But the animated film’s massive $103.2 million launch this weekend solidifies Meledandri among the most successful people in the animation space and reaffirms his status as one of the movie industry’s biggest hit-makers. »
- Brent Lang
“The Secret Life of Pets” dominated the weekend box office, racking up a massive $103.2 million and launching the first new franchise of the summer.
Its success is a feather in the cap for Illumination chief Chris Meledandri, confirming his status among the ranks of animation giants. The family film, which explores what dogs, cats, and other animal companions do while their owners are busy at work, cost an economical $75 million to produce, roughly half of what most studios spend making animated films. Universal is backing the film, which launched across 4,370 locations.
“The Secret Life of Pets” easily supplanted Disney and Pixar’s “Finding Dory” from first place on the box office charts — it has topped rankings for the three prior weeks. The sequel to “Finding Nemo” slid to second place with north of $20 million, having made more than $422 million to become the highest grossing film of the year on a domestic basis, »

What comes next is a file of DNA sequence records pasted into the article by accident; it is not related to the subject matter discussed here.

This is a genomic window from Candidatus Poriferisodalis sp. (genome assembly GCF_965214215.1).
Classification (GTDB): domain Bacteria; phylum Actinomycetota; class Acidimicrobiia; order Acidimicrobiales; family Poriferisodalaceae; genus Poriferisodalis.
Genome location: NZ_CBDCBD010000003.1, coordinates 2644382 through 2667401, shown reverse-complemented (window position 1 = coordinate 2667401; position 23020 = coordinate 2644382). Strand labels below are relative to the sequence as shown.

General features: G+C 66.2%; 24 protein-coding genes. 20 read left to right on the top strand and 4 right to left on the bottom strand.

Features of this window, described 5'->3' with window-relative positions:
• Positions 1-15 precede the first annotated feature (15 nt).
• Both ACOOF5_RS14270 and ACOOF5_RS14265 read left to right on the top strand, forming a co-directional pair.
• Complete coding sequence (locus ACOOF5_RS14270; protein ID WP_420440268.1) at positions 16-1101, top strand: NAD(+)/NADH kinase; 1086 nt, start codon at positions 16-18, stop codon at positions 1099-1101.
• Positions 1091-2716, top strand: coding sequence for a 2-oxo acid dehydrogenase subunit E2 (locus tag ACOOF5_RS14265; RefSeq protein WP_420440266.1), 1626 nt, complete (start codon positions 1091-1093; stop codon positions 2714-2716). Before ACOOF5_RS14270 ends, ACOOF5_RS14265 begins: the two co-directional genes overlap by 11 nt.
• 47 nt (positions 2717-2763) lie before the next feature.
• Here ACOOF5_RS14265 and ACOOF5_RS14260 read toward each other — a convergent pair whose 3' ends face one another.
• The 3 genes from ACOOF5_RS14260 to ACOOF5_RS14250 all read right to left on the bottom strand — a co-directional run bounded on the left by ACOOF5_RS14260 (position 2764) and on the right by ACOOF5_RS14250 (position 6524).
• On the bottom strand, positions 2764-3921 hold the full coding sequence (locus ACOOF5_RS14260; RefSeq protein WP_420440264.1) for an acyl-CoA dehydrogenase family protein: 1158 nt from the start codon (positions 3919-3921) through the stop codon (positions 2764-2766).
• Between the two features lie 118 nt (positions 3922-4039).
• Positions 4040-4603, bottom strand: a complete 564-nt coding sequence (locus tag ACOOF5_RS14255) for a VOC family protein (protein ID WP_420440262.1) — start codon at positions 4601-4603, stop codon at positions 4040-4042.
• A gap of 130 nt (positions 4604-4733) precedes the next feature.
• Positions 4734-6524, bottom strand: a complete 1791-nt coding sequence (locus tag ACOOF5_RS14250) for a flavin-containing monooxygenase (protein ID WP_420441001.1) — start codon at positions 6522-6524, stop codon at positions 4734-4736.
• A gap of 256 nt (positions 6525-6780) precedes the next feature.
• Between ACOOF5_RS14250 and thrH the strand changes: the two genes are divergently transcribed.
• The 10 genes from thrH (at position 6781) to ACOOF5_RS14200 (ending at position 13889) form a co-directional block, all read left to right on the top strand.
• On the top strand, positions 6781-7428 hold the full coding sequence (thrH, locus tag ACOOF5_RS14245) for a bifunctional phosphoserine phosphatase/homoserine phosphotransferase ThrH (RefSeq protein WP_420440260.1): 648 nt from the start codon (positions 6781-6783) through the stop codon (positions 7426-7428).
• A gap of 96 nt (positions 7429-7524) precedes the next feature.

- Brent Lang
Release the Kraken! They're only now releasing this Blu-ray in the U.S.. The patron saint of every special effect fan gets the royal treatment in this career overview capped with industry testimonials and rare film items from a cache of 35mm outtakes found packed away in Rh's storeroom. Ray Harryhausen: Special Effects Titan Region B Blu-ray Arrow Video Us 2011 / Color / 1:78 widescreen / 97 min. / Street Date June 28, 2016 / 19.95 Starring Ray Harryhausen, Peter Jackson, Nick Park, Phil Tippet, Randy Cook, Tim Burton, Terry Gilliam, Tony Dalton, Dennis Muren, John Landis, Ray Bradbury, Ken Ralston, Martine Beswick, Vanessa Harryhausen, Caroline Munro, Guillermo del Toro, Joe Dante, John Lasseter, James Cameron, Steven Spielberg, Henry Selick. Original Music Alexandre Poncet Produced by Tony Dalton, Alexandre Poncet Written and Directed by Gilles Penso
Reviewed by Glenn Erickson
The time has long passed that Ray Harryhausen was merely a cult figure. By the release of Golden Voyage »
- Glenn Erickson
A likable tale of a wisecracking terrier, his hirsute roommate and a despotic rabbit with a grudge